The Collaborative International Dictionary of English v.0.48:

Better \Bet"ter\, adv.; compar. of Well. 1. In a superior or more excellent manner; with more skill and wisdom, courage, virtue, advantage, or success; as, Henry writes better than John; veterans fight better than recruits. [1913 Webster] I could have better spared a better man. --Shak. [1913 Webster] 2. More correctly or thoroughly. [1913 Webster] The better to understand the extent of our knowledge. --Locke. [1913 Webster] 3. In a higher or greater degree; more; as, to love one better than another. [1913 Webster] Never was monarch better feared, and loved. --Shak. [1913 Webster] 4. More, in reference to value, distance, time, etc.; as, ten miles and better. [Colloq.] [1913 Webster] To think better of (any one), to have a more favorable opinion of any one. To think better of (an opinion, resolution, etc.), to reconsider and alter one's decision. [1913 Webster]
The Collaborative International Dictionary of English v.0.48:

Better \Bet"ter\, v. i. To become better; to improve. --Carlyle. [1913 Webster]
The Collaborative International Dictionary of English v.0.48:

Better \Bet"ter\, n. One who bets or lays a wager. [1913 Webster]
WordNet (r) 3.0 (2006):

better adv 1: comparative of `well'; in a better or more excellent manner or more advantageously or attractively or to a greater degree etc.; "She had never sung better"; "a deed better left undone"; "better suited to the job" 2: from a position of superiority or authority; "father knows best"; "I know better." [syn: better, best] adj 1: (comparative of `good') superior to another (of the same class or set or kind) in excellence or quality or desirability or suitability; more highly skilled than another; "You're a better man than I am, Gunga Din"; "a better coat"; "a better type of car"; "a suit with a better fit"; "a better chance of success"; "produced a better mousetrap"; "she's better in math than in history" [ant: worse] 2: (comparative of `good') changed for the better in health or fitness; "her health is better now"; "I feel better" [ant: worse, worsened] 3: (comparative and superlative of `well') wiser or more advantageous and hence advisable; "it would be better to speak to him"; "the White House thought it best not to respond" [syn: better(p), best(p)] 4: more than half; "argued for the better part of an hour" n 1: something superior in quality or condition or effect; "a change for the better" 2: someone who bets [syn: bettor, better, wagerer, punter] 3: a superior person having claim to precedence; "the common man has been kept in his place by his betters" 4: the superior one of two alternatives; "chose the better of the two" v 1: surpass in excellence; "She bettered her own record"; "break a record" [syn: better, break] 2: to make better; "The editor improved the manuscript with his changes" [syn: better, improve, amend, ameliorate, meliorate] [ant: aggravate, exacerbate, exasperate, worsen] 3: get better; "The weather improved toward evening" [syn: better, improve, ameliorate, meliorate] [ant: decline, worsen]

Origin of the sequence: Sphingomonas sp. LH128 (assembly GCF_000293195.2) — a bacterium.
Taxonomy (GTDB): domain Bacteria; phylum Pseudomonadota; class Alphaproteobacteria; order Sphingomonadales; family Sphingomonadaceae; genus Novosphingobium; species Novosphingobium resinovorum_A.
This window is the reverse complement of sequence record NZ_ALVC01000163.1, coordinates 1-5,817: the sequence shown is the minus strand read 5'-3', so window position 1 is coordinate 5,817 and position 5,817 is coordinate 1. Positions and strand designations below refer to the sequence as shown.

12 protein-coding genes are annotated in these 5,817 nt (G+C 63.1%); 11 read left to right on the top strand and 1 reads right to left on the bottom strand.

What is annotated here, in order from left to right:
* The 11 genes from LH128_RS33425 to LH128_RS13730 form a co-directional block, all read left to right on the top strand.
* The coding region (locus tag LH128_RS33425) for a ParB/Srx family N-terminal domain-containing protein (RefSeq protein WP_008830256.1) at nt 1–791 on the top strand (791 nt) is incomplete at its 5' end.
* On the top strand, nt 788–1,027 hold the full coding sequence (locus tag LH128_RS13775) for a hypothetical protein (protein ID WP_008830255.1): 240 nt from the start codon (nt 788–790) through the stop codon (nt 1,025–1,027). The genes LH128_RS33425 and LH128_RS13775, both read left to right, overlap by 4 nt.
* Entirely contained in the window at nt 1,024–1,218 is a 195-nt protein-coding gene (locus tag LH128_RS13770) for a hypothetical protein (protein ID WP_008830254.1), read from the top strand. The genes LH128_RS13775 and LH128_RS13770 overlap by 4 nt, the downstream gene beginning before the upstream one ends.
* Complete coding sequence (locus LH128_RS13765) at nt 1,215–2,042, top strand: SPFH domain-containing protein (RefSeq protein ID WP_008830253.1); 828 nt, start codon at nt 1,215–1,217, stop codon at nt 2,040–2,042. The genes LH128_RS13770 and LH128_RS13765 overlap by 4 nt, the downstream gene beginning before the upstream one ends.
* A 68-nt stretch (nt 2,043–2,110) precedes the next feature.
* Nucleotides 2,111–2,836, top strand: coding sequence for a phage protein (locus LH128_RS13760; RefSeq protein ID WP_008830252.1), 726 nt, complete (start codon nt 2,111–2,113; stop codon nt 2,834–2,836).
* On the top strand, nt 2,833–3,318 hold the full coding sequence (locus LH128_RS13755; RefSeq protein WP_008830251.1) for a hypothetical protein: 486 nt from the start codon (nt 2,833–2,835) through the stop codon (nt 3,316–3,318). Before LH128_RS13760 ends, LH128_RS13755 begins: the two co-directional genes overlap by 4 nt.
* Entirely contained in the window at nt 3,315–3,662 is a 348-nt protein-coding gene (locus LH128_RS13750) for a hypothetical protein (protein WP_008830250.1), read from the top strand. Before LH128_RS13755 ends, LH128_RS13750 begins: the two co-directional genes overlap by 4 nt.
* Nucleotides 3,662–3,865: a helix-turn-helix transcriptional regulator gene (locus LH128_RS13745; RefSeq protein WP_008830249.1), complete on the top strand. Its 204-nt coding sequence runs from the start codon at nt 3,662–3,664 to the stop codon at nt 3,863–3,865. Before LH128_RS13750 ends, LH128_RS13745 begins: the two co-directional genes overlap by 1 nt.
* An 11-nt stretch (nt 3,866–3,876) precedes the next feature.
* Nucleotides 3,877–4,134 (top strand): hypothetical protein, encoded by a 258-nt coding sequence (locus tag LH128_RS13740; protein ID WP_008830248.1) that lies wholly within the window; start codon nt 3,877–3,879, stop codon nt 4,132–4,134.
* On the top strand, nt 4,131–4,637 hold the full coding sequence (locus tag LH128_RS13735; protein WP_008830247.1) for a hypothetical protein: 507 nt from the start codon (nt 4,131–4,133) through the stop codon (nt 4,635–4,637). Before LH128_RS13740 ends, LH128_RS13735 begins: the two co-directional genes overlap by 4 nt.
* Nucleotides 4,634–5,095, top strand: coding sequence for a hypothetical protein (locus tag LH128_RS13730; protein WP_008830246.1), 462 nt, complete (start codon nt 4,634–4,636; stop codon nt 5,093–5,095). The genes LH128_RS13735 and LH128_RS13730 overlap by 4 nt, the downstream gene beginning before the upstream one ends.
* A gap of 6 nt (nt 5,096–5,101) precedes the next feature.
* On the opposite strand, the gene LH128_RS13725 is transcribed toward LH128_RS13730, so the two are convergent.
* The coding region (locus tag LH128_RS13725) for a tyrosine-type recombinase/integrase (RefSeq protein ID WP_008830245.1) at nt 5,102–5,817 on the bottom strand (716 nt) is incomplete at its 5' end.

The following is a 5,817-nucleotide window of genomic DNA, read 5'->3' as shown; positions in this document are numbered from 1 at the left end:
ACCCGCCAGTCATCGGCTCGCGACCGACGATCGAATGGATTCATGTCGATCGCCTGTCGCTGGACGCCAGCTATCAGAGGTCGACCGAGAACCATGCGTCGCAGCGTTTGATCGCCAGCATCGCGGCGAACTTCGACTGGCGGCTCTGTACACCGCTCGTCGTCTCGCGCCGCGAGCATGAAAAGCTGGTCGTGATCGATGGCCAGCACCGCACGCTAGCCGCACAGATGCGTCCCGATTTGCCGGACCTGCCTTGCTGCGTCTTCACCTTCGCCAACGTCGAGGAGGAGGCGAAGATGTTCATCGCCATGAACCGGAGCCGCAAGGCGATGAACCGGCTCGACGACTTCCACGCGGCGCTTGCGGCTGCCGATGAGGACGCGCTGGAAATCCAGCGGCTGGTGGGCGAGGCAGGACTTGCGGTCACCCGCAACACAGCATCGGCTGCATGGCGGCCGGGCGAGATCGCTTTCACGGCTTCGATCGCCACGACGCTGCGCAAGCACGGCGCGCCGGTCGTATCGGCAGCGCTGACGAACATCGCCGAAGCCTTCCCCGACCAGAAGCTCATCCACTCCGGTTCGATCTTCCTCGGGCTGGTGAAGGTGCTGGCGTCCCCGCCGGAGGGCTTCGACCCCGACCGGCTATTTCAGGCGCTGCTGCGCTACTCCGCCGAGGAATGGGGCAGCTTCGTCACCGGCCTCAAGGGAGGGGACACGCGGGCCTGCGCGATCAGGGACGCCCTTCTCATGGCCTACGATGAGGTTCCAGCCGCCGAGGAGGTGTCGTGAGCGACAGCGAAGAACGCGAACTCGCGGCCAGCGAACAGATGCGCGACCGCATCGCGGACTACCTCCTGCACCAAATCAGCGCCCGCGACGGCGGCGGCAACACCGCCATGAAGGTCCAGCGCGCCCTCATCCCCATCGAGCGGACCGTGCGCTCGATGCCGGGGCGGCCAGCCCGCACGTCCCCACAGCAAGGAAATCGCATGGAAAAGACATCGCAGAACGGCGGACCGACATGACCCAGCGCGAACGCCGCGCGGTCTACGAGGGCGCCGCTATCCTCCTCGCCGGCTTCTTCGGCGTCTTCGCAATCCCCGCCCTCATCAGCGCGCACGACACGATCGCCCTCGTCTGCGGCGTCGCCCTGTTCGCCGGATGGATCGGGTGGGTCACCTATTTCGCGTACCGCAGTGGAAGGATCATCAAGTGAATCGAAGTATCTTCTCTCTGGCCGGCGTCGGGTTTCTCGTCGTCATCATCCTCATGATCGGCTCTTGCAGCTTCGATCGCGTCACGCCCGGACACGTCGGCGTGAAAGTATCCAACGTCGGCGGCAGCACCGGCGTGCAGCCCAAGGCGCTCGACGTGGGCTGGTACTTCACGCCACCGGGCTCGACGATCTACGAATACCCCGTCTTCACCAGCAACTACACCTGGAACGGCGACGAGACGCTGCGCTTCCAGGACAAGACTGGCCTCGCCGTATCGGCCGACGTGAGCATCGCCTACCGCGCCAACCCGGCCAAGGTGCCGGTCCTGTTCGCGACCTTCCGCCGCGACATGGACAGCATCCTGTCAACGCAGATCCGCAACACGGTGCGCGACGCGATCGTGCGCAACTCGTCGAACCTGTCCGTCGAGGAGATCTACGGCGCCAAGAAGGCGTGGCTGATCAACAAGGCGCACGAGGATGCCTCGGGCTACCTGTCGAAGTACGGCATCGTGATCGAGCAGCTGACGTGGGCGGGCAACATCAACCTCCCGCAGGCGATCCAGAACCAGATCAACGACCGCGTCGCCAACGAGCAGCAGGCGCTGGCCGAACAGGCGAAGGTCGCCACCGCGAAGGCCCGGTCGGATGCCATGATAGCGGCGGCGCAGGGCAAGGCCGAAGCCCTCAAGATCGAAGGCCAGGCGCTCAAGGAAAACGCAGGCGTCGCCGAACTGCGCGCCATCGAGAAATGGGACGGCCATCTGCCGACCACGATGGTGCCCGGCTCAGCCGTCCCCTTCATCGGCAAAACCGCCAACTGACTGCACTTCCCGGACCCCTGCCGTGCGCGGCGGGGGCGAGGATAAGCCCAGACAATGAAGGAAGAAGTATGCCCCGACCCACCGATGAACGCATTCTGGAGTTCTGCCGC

Moby Thesaurus II by Grady Ward, 1.0:

208 Moby Thesaurus words for "better": a cut above, above, accommodate, acculturate, adapt, adjust, advance, advantage, ahead, alter, altered, ameliorate, amend, ascendant, beat, best, better for, better off, bettor, bigger, boost, brass hat, break up, bring forward, cap, capping, change, changeable, changed, choice, chosen, civilize, control, convert, converted, cured, deform, degenerate, denature, desirable, deviant, distinguished, divergent, diversify, eclipsing, edify, educate, elder, elevate, emend, eminent, enhance, enlighten, enrich, exceed, exceeding, excel, excellent, excelling, exceptional, fatten, favor, favored, favoring, finer, fit, forward, foster, gambler, gamester, go one better, go straight, greater, happier, help, higher, higher-up, improve, improve on, improve upon, improved, in ascendancy, in the ascendant, lard, larger, lift, major, make an improvement, marked, mastery, meliorate, mend, metamorphosed, metastasized, mitigate, modified, modify, modulate, more, more desirable, most, mutant, mutate, nurture, of choice, one up on, outdo, outshine, outstanding, outstrip, outweigh, over, overbalance, overbear, overcome, overpass, overthrow, overtop, perfect, predominate, preferable, preferably, preferential, preferred, preferring, preponderate, prevail, promote, punter, qualified, qualify, raise, rare, re-create, realign, rebuild, rebuilt, reconsider, reconstruct, recovered, redesign, refine upon, refit, reform, reformed, remake, renew, renewed, reshape, restructure, revamp, revive, revived, revolutionary, richer, ring the changes, rivaling, senior, shift the scene, shuffle the cards, socialize, speculator, sport, straighten out, subversive, subvert, success, super, superior, superiority, superiors, surpass, surpassing, think better of, think twice, to be preferred, top, topping, tower above, tower over, transcend, transcendent, transcendental, transcending, transfigure, transform, transformed, translated, transmuted, triumph, trump, turn the scale, turn the tables, turn the tide, turn upside down, unmitigated, upgrade, uplift, upper, vary, wagerer, wealthier, well-advised, win, wiser, work a change, worse, worsen